Land use is at the heart of municipal politics: who owns it, what you can do with it, how much money you can make on it.
London, in the midst of what remains of the Carolinian Forest, is blessed with natural heritage, wetlands and woodlands, which is the envy of much of the world. But 80% of the Carolinian Forest has been lost, first to agriculture and then to development. Drive around London and you will see subdivisions replacing farmland which itself was cut out of the forest.
Economically, you can’t get much money for land that you can’t build on. Open space land sells for about $5,500 per acre. But if the land is developable as industrial, commercial or residential, its value quickly increases 10 or 20 or 30 or more times.
Not surprisingly then, those who are in the development business were not happy when, late in the summer of 2006, the council of the day passed an Amendment to the Official Plan, OPA 403, that made it easier to protect woodlands of 4 hectares or more from falling prey to the developer’s axe.
Using criteria including the age, size, location and composition of the woodland, the diversity of life it harbours and its connection to a broader ecosystem, the city ecologist would classify the characteristics as high, medium or low. Under the previous rules, three highs were required to label a lot as significant; under the new system, a single high is sufficient to protect the property. Estimates are that the new threshold will potentially protect about 800 hectares in London, although we will continue to lose woodlands even with the additional protection.
I was elected to the Board of Control a month and a half later. Throughout my four year tenure, the London Development Institute (LDI), representing most of London’s developers, has continued to fight OPA 403. Not because they have a problem with trees, mind you. The development lobby just doesn’t like the process, suggesting that it is too restrictive and doesn’t serve the best interests of the community nor does it constitute good planning.
The developers appealed to the Ontario Municipal Board (OMB). Council sent its planning and legal staff to defend Council’s decision.
Former councillor and ardent environmentalist, Sandy Levin went into action, putting up his own money, garnering support from the broader community and hiring a legal specialist to represent the interests of the community whose support for for OPA 403 had been clear at public participation meetings.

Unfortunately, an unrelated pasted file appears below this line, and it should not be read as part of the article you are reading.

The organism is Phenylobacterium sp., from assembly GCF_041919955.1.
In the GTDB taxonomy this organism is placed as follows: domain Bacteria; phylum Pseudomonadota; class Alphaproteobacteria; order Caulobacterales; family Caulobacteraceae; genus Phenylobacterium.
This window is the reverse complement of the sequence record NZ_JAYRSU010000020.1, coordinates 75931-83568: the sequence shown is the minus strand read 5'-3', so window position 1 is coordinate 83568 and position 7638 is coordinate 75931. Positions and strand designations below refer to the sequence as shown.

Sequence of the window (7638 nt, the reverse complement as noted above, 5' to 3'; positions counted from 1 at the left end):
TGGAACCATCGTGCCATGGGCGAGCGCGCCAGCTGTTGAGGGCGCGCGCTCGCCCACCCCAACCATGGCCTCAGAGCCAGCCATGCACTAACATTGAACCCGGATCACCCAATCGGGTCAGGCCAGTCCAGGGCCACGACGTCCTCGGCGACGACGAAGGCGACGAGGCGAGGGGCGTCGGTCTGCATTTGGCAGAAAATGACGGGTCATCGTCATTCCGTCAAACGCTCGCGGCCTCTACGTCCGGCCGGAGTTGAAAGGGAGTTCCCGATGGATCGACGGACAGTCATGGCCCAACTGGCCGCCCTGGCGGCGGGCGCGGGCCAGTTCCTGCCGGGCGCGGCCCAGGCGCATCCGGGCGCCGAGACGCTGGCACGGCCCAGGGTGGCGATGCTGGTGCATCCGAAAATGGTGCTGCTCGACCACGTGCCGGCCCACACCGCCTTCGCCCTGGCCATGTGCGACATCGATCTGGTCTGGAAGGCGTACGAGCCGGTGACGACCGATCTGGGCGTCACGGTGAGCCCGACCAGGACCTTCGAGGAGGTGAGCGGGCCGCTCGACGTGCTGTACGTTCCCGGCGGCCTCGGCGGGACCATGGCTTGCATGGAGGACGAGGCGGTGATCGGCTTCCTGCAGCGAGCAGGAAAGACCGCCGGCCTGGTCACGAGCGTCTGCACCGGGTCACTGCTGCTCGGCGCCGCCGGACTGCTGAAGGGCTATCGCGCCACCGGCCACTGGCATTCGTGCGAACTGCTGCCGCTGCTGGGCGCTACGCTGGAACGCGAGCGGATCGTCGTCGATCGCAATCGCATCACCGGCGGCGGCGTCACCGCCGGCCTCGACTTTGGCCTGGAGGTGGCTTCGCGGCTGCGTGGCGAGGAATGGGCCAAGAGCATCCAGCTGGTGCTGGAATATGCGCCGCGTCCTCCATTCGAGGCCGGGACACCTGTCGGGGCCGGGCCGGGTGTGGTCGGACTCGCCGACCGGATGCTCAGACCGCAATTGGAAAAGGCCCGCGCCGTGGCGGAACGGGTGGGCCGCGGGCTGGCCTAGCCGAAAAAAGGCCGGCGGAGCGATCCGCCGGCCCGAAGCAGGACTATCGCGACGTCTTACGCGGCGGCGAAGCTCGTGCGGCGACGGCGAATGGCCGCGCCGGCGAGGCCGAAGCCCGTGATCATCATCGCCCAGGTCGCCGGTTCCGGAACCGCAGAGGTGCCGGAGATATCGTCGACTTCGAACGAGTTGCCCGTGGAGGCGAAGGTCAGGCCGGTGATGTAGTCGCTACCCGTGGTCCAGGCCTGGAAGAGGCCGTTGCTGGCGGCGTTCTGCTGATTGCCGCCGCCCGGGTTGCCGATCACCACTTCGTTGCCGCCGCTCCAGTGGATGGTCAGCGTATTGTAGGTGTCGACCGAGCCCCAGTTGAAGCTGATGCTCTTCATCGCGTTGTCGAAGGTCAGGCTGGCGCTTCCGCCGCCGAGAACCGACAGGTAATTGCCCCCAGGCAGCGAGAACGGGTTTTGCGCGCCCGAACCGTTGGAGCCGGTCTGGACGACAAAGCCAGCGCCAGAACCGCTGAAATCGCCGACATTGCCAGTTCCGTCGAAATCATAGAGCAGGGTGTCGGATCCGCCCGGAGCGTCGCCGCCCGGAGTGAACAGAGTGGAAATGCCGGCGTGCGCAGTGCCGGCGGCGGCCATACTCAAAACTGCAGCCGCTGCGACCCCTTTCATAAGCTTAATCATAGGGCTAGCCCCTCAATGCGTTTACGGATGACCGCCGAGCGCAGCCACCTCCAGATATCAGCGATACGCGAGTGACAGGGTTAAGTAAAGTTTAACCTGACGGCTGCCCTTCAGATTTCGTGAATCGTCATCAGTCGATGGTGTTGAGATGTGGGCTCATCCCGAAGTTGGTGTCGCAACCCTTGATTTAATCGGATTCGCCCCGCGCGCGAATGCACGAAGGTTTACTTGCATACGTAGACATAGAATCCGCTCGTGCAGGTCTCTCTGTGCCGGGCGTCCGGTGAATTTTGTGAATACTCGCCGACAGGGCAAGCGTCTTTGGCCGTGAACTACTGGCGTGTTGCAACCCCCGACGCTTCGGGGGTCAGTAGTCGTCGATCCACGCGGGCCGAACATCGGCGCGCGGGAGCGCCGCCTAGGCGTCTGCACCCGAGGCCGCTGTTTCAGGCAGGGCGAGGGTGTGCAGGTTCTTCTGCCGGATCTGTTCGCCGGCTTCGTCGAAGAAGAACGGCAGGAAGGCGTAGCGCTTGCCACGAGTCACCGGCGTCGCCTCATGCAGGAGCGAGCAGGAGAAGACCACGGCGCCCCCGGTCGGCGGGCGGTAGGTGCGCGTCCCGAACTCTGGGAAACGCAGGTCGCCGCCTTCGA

Fortunately, the OMB , in its 2008 decision, agreed. The appeal was dismissed.
But that was not the end of it. LDI appealed the decision to the Ontario Superior Court of Justice, Divisional Court. It too dismissed the appeal and awarded $10,000 in costs to the City and $7,000 to Sandy Levin. Small change when millions were at stake for the industry.
Next, LDI approached the Ontario Court of Appeal. No better luck there. This time the City and Sandy were each awarded $7,500, a long way from the approximately $80,000 that Sandy and the community had to shell out. And a long way from the time investment and costs incurred by the City.
That decision came on November 12, 2010. LDI had 60 days to file an appeal to the Supreme Court of Canada. Yesterday, they did so.
“It is disappointing but not surprising that the LDI and others are asking for leave to appeal the lower court's unanimous decision,” said Sandy Levin. “From a business perspective it makes sense to them.
“This four year fight demonstrates how just a small change to protect London's dwindling woodland cover can face a big battle,” he continued, noting that London's woodland cover is just under 8% while the provincial guidelines recommend 30%.
The City of London's current laws protect only woodlands that are 4 hectares or larger; smaller woodlands have no protection at all unless they are within an Environmentally Significant Area. This change in the law makes it easier to give larger woodlands protection. However, as the court decisions point out, even if a woodland is designated by Council as significant, that decision can be appealed by the land owner to the OMB.
Some members of the current council are much focussed on assessment growth and not standing in the way of development. That makes it even more important that there be protections in place for our natural heritage.
The industry is prepared to do battle on the national stage. For them, land is money and trees get in the way.
But for councillors like Joni Baechler, who has fought for the environment throughout her 10 years on Council, “woodlands are the lungs of the planet”.
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